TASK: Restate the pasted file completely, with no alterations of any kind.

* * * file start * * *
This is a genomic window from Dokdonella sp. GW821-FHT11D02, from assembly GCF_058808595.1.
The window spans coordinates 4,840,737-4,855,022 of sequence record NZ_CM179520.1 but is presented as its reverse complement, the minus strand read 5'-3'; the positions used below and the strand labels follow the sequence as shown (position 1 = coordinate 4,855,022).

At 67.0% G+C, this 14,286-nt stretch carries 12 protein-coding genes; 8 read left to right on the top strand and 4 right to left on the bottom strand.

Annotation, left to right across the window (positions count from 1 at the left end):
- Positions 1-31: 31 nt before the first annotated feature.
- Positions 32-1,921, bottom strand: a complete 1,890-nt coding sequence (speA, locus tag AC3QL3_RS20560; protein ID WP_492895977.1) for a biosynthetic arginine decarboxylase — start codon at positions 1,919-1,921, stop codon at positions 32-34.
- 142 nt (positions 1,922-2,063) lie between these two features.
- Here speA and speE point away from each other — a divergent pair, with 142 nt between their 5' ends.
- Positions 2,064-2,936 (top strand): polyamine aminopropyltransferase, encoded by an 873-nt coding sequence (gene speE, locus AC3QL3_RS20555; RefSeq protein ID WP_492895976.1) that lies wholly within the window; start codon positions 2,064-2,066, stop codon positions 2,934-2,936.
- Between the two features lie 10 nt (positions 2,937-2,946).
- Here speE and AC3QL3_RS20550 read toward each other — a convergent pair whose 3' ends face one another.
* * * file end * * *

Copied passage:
This is a genomic window from Dokdonella sp. GW821-FHT11D02, from assembly GCF_058808595.1.
The window spans coordinates 4,840,737-4,855,022 of sequence record NZ_CM179520.1 but is presented as its reverse complement, the minus strand read 5'-3'; the positions used below and the strand labels follow the sequence as shown (position 1 = coordinate 4,855,022).

At 67.0% G+C, this 14,286-nt stretch carries 12 protein-coding genes; 8 read left to right on the top strand and 4 right to left on the bottom strand.

Annotation, left to right across the window (positions count from 1 at the left end):
- Positions 1-31: 31 nt before the first annotated feature.
- Positions 32-1,921, bottom strand: a complete 1,890-nt coding sequence (speA, locus tag AC3QL3_RS20560; protein ID WP_492895977.1) for a biosynthetic arginine decarboxylase — start codon at positions 1,919-1,921, stop codon at positions 32-34.
- 142 nt (positions 1,922-2,063) lie between these two features.
- Here speA and speE point away from each other — a divergent pair, with 142 nt between their 5' ends.
- Positions 2,064-2,936 (top strand): polyamine aminopropyltransferase, encoded by an 873-nt coding sequence (gene speE, locus AC3QL3_RS20555; RefSeq protein ID WP_492895976.1) that lies wholly within the window; start codon positions 2,064-2,066, stop codon positions 2,934-2,936.
- Between the two features lie 10 nt (positions 2,937-2,946).
- Here speE and AC3QL3_RS20550 read toward each other — a convergent pair whose 3' ends face one another.